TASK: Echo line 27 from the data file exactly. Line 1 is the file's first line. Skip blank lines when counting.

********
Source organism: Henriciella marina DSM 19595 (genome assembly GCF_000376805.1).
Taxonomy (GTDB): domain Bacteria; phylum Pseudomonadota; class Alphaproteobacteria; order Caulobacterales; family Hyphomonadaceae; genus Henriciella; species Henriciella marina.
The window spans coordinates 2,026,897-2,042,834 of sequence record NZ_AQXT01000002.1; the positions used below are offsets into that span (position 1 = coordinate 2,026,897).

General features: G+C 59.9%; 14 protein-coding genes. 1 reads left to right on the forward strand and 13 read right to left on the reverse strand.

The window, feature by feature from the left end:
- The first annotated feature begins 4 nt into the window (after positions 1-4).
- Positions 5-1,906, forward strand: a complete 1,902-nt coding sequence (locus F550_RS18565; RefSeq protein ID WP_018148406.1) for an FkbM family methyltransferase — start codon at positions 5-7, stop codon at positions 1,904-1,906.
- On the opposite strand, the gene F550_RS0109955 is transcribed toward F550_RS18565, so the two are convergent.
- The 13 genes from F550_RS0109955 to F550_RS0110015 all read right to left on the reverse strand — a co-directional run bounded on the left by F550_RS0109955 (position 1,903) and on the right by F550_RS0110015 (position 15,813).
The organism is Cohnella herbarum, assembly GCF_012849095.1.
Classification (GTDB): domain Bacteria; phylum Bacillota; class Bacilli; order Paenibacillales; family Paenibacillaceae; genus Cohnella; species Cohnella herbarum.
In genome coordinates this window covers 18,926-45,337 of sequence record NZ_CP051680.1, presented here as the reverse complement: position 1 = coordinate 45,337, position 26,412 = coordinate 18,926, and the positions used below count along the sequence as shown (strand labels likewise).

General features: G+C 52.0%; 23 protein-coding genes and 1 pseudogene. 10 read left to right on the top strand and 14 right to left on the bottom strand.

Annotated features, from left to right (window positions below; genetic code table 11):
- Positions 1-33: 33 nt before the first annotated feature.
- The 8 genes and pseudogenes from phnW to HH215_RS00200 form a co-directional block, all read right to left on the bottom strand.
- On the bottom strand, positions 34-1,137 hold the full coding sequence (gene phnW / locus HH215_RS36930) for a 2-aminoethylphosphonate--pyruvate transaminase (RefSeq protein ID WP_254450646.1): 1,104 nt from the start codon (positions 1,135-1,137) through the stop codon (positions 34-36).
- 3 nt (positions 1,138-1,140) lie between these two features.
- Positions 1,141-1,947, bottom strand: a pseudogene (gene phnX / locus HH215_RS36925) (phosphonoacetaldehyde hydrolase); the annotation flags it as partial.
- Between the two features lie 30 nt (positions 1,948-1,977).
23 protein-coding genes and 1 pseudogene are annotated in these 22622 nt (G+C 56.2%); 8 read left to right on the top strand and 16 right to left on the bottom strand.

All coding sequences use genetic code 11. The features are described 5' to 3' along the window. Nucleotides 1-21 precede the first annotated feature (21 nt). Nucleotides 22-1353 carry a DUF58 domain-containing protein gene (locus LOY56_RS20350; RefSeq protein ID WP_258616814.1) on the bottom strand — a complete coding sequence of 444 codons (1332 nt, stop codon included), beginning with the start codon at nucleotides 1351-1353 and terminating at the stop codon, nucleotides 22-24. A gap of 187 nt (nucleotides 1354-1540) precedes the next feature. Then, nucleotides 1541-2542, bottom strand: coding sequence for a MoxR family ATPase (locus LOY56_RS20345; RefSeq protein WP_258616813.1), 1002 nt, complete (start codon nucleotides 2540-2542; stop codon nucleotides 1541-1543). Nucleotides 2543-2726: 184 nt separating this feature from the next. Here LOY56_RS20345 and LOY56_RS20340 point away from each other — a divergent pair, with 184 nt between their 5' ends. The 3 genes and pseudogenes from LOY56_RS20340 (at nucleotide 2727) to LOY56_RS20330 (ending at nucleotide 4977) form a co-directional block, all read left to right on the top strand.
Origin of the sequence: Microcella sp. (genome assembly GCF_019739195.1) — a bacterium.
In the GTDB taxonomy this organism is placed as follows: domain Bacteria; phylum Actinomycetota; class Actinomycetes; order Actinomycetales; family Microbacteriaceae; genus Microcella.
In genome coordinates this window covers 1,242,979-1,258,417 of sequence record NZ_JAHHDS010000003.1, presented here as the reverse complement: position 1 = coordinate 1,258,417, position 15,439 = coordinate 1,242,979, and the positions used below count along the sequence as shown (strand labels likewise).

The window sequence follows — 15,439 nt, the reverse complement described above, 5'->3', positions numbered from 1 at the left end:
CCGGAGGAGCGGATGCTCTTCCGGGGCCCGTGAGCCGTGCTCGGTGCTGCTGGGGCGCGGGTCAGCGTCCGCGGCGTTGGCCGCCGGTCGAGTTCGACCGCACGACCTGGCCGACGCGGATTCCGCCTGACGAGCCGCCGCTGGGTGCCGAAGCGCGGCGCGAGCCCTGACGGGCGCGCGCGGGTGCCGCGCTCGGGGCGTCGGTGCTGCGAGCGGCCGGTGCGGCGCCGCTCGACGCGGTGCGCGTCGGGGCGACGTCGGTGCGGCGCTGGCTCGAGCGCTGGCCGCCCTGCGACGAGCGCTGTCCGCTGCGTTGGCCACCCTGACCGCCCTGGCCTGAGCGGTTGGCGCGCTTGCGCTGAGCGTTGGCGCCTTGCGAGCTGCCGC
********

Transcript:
CCGGAGGAGCGGATGCTCTTCCGGGGCCCGTGAGCCGTGCTCGGTGCTGCTGGGGCGCGGGTCAGCGTCCGCGGCGTTGGCCGCCGGTCGAGTTCGACCGCACGACCTGGCCGACGCGGATTCCGCCTGACGAGCCGCCGCTGGGTGCCGAAGCGCGGCGCGAGCCCTGACGGGCGCGCGCGGGTGCCGCGCTCGGGGCGTCGGTGCTGCGAGCGGCCGGTGCGGCGCCGCTCGACGCGGTGCGCGTCGGGGCGACGTCGGTGCGGCGCTGGCTCGAGCGCTGGCCGCCCTGCGACGAGCGCTGTCCGCTGCGTTGGCCACCCTGACCGCCCTGGCCTGAGCGGTTGGCGCGCTTGCGCTGAGCGTTGGCGCCTTGCGAGCTGCCGC